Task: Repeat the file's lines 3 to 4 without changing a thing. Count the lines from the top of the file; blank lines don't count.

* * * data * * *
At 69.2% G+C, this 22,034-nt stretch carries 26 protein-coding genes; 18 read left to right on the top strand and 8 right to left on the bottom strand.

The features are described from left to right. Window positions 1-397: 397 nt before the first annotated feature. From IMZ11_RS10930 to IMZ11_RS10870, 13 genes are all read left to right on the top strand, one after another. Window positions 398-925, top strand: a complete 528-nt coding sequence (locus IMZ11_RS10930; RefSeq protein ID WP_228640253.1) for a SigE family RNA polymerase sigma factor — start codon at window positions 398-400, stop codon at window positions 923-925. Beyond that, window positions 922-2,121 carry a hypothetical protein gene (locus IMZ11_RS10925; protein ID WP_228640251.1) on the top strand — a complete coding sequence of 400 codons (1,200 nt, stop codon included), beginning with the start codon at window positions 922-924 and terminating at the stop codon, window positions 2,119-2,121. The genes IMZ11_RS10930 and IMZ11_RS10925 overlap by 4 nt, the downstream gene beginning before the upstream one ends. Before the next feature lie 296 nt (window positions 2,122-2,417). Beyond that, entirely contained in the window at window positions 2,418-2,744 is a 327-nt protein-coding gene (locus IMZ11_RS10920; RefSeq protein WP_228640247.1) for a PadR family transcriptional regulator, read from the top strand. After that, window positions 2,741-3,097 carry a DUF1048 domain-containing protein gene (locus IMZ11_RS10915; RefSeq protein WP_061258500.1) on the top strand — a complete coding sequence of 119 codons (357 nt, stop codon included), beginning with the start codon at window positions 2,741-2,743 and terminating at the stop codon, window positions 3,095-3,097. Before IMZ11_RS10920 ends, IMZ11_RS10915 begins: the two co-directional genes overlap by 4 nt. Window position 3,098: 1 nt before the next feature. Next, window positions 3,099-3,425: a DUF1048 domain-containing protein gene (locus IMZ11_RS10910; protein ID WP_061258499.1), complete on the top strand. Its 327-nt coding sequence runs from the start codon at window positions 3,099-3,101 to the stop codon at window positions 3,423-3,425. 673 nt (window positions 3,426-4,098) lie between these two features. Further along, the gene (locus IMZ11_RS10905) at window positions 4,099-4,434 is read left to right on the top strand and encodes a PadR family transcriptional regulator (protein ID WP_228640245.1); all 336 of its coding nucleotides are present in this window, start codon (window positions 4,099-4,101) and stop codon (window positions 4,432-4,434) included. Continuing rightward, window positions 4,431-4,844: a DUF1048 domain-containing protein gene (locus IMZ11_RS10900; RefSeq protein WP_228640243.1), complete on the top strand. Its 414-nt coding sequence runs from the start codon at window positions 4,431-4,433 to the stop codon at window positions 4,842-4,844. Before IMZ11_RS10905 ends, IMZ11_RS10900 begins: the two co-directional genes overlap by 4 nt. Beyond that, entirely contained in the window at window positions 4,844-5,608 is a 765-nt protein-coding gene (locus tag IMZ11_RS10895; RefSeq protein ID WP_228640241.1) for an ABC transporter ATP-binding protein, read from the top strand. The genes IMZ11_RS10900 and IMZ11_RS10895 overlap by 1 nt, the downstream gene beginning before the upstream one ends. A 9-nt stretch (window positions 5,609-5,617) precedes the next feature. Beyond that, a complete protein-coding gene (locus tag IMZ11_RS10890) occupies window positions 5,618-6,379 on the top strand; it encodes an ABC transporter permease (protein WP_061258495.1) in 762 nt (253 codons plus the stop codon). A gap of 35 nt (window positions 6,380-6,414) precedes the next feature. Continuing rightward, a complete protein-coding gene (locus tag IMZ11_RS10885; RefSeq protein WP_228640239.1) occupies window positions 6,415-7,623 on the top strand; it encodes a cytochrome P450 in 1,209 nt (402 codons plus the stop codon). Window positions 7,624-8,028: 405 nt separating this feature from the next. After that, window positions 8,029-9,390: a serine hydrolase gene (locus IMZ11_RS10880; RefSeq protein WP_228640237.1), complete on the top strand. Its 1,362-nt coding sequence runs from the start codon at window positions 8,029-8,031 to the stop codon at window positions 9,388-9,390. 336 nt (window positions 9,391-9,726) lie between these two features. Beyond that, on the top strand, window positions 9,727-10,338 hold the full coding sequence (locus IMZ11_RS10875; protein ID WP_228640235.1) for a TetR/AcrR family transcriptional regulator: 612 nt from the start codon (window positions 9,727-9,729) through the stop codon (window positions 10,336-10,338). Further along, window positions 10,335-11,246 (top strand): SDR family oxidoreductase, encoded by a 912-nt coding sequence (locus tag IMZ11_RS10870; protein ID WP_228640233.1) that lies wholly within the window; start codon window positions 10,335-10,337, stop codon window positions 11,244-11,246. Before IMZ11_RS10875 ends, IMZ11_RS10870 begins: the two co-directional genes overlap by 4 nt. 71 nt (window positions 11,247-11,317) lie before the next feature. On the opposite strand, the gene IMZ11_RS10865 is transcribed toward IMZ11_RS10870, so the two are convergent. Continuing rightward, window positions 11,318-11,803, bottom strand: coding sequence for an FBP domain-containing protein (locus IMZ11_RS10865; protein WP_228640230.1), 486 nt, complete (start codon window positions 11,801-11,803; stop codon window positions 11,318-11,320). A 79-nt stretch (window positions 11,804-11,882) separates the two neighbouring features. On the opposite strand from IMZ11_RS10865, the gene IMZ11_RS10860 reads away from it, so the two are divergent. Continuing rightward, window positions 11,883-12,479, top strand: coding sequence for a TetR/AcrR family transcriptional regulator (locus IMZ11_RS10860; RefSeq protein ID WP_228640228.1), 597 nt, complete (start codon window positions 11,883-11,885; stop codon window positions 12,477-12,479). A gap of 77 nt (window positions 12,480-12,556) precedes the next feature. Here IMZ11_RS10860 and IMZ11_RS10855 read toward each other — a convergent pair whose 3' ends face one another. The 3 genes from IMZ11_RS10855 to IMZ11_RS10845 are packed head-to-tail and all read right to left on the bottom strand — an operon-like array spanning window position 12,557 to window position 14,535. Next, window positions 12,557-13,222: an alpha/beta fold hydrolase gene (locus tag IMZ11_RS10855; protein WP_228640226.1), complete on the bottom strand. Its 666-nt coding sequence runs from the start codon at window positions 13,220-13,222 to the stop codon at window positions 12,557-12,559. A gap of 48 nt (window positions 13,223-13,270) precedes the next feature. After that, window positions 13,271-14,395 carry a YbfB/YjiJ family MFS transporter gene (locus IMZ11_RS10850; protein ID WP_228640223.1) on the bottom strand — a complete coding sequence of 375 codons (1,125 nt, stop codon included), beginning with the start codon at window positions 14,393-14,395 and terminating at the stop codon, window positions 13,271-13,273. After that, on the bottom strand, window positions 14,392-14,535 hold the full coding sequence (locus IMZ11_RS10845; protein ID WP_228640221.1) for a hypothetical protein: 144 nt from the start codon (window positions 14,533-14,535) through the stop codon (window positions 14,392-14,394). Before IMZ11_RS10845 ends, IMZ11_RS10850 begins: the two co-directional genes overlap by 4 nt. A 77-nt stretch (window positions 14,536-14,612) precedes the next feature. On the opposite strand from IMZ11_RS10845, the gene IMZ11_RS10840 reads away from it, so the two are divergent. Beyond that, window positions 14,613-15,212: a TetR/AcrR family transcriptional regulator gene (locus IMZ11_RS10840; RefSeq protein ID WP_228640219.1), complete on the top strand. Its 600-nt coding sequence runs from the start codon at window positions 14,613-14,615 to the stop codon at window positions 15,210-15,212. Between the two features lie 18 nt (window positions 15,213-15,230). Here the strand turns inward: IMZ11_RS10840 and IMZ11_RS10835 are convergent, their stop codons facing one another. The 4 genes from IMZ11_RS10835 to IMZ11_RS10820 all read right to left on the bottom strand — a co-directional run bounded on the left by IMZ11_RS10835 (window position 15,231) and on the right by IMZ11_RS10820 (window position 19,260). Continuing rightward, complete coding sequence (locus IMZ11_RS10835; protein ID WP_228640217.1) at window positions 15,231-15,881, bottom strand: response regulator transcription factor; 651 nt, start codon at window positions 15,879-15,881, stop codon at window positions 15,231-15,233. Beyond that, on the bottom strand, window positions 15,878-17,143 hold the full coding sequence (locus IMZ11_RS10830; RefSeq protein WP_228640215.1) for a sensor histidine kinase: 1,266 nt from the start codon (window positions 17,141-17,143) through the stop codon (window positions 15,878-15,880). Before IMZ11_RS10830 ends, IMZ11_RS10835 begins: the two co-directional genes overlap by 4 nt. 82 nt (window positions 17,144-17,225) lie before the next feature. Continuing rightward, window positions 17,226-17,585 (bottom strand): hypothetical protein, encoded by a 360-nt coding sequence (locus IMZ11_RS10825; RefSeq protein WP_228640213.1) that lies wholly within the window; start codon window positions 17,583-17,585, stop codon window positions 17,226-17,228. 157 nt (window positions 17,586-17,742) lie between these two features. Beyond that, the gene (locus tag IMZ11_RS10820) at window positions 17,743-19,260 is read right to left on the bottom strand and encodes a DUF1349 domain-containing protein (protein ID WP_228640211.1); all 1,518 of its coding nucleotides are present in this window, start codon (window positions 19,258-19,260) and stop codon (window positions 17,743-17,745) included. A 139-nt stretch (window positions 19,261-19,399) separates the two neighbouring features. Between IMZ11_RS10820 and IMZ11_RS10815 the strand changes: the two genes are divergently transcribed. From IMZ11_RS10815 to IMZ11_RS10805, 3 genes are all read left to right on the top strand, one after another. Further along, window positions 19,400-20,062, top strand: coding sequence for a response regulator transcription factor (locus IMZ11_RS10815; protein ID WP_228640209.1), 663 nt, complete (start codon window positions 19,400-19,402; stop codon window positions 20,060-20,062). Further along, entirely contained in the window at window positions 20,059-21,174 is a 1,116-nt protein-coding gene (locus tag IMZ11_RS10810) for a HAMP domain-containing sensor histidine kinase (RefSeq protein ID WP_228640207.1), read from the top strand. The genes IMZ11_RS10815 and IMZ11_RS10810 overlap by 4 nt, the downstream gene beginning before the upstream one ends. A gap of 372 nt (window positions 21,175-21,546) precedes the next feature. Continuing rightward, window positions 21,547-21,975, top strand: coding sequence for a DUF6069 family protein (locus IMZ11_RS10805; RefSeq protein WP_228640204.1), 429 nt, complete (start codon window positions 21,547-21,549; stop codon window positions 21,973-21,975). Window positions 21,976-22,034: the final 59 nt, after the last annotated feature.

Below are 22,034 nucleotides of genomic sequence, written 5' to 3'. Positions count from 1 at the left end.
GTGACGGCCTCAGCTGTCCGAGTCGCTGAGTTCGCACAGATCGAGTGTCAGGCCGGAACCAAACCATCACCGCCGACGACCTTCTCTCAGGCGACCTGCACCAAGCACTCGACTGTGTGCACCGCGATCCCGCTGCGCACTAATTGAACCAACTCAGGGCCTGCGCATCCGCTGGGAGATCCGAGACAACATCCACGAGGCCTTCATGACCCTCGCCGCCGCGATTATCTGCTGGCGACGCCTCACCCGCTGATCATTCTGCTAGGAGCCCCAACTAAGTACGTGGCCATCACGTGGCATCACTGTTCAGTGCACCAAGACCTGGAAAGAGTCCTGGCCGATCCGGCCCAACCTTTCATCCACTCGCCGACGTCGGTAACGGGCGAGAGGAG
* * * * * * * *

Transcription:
Below are 22,034 nucleotides of genomic sequence, written 5' to 3'. Positions count from 1 at the left end.
GTGACGGCCTCAGCTGTCCGAGTCGCTGAGTTCGCACAGATCGAGTGTCAGGCCGGAACCAAACCATCACCGCCGACGACCTTCTCTCAGGCGACCTGCACCAAGCACTCGACTGTGTGCACCGCGATCCCGCTGCGCACTAATTGAACCAACTCAGGGCCTGCGCATCCGCTGGGAGATCCGAGACAACATCCACGAGGCCTTCATGACCCTCGCCGCCGCGATTATCTGCTGGCGACGCCTCACCCGCTGATCATTCTGCTAGGAGCCCCAACTAAGTACGTGGCCATCACGTGGCATCACTGTTCAGTGCACCAAGACCTGGAAAGAGTCCTGGCCGATCCGGCCCAACCTTTCATCCACTCGCCGACGTCGGTAACGGGCGAGAGGAG